- Sharing of injection equipment or fluids can lead to some of the most severe consequences of heroin abuse - infections with hepatitis B and C, HIV, and a host of other blood-borne viruses, which drug abusers can then pass on to their sexual partners and children.
- Injection continues to be the predominant method of heroin use among addicted users seeking treatment; however, researchers have observed a shift in heroin use patterns, from injection to sniffing and smoking.
- According to the National Household Survey for 1994, 2.2 million Americans have tried heroin; 191,000 had used it in the previous 30 days.
- Short-term effects of heroin include: warm flushing of the skin, dry mouth, slurred speech, constricted pupils and droopy eyelids, as well as itchy skin.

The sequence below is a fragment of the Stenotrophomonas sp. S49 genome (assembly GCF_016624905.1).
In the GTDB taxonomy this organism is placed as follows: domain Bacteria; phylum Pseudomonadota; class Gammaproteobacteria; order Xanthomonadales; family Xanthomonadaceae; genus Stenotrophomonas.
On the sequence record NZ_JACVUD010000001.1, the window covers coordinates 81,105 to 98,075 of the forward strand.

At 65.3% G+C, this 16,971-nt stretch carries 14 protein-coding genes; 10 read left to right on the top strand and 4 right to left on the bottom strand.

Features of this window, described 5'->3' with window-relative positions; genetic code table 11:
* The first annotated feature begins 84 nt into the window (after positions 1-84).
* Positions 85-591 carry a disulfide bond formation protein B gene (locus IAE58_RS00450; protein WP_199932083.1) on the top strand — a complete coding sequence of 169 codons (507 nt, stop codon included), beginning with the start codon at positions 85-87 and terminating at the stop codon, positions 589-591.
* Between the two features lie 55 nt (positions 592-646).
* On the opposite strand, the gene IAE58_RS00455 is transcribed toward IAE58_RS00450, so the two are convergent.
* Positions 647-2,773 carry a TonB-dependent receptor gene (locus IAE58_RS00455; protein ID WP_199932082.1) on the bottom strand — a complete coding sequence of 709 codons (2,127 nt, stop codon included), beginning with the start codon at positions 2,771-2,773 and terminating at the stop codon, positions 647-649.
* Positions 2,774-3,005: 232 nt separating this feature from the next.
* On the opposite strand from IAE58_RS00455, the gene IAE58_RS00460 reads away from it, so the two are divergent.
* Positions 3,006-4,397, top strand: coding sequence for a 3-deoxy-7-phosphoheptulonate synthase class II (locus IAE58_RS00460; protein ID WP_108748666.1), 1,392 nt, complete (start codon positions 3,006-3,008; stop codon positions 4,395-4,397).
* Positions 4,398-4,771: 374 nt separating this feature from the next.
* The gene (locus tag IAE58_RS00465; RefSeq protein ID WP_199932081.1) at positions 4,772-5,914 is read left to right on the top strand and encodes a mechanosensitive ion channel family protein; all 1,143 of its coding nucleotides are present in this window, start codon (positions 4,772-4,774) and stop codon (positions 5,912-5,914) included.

Heroin addiction withdrawal symptoms are some of the nastiest an addict can experience compared to addiction withdrawal from any other drug. The individual who has become physically as well as psychologically dependent on heroin will experience heroin addiction withdrawal with an abrupt discontinuation of use or even a decrease in their daily amount of heroin taken. The onset of heroin addiction withdrawal symptoms begin six to eight hours after the last dose is administrated. Major heroin withdrawal symptoms peak between 48 and 72 hours after the last dose of heroin and subdue after about one week. The symptoms of heroin withdrawal produced are similar to a bad case of the flu.
Symptoms of Heroin withdrawal include but are not limited to:
- dilated pupils
- piloerection (goose bumps
- watery eyes
- runny nose
- loss of appetite
- muscle cramps
- stomach cramps
- chills or profuse sweating